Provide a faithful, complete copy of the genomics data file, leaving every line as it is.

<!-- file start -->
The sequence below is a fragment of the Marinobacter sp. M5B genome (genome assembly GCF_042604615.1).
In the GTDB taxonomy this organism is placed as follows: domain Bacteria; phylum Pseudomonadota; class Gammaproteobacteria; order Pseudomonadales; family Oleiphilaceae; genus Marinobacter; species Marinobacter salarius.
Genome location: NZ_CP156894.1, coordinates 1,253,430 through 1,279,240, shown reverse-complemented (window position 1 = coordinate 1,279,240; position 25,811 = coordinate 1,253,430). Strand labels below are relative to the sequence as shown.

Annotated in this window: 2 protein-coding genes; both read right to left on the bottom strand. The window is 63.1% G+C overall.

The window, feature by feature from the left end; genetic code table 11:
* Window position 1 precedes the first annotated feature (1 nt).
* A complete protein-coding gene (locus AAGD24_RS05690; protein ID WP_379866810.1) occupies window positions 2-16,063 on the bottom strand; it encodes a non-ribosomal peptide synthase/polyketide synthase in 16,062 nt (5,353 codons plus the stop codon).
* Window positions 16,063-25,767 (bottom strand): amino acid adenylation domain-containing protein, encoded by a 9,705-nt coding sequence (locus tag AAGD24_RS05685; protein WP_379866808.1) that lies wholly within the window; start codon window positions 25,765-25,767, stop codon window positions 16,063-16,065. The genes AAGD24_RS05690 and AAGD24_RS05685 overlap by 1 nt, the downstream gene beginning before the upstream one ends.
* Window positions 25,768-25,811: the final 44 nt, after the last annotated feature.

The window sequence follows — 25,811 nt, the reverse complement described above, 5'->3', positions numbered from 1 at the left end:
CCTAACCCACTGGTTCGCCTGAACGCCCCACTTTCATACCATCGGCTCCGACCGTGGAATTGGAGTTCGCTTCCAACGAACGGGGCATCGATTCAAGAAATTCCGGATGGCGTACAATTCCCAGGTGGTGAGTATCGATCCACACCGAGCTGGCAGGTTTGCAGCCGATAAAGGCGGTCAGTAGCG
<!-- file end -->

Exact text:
The sequence below is a fragment of the Marinobacter sp. M5B genome (genome assembly GCF_042604615.1).
In the GTDB taxonomy this organism is placed as follows: domain Bacteria; phylum Pseudomonadota; class Gammaproteobacteria; order Pseudomonadales; family Oleiphilaceae; genus Marinobacter; species Marinobacter salarius.
Genome location: NZ_CP156894.1, coordinates 1,253,430 through 1,279,240, shown reverse-complemented (window position 1 = coordinate 1,279,240; position 25,811 = coordinate 1,253,430). Strand labels below are relative to the sequence as shown.

Annotated in this window: 2 protein-coding genes; both read right to left on the bottom strand. The window is 63.1% G+C overall.

The window, feature by feature from the left end; genetic code table 11:
* Window position 1 precedes the first annotated feature (1 nt).
* A complete protein-coding gene (locus AAGD24_RS05690; protein ID WP_379866810.1) occupies window positions 2-16,063 on the bottom strand; it encodes a non-ribosomal peptide synthase/polyketide synthase in 16,062 nt (5,353 codons plus the stop codon).
* Window positions 16,063-25,767 (bottom strand): amino acid adenylation domain-containing protein, encoded by a 9,705-nt coding sequence (locus tag AAGD24_RS05685; protein WP_379866808.1) that lies wholly within the window; start codon window positions 25,765-25,767, stop codon window positions 16,063-16,065. The genes AAGD24_RS05690 and AAGD24_RS05685 overlap by 1 nt, the downstream gene beginning before the upstream one ends.
* Window positions 25,768-25,811: the final 44 nt, after the last annotated feature.

The window sequence follows — 25,811 nt, the reverse complement described above, 5'->3', positions numbered from 1 at the left end:
CCTAACCCACTGGTTCGCCTGAACGCCCCACTTTCATACCATCGGCTCCGACCGTGGAATTGGAGTTCGCTTCCAACGAACGGGGCATCGATTCAAGAAATTCCGGATGGCGTACAATTCCCAGGTGGTGAGTATCGATCCACACCGAGCTGGCAGGTTTGCAGCCGATAAAGGCGGTCAGTAGCG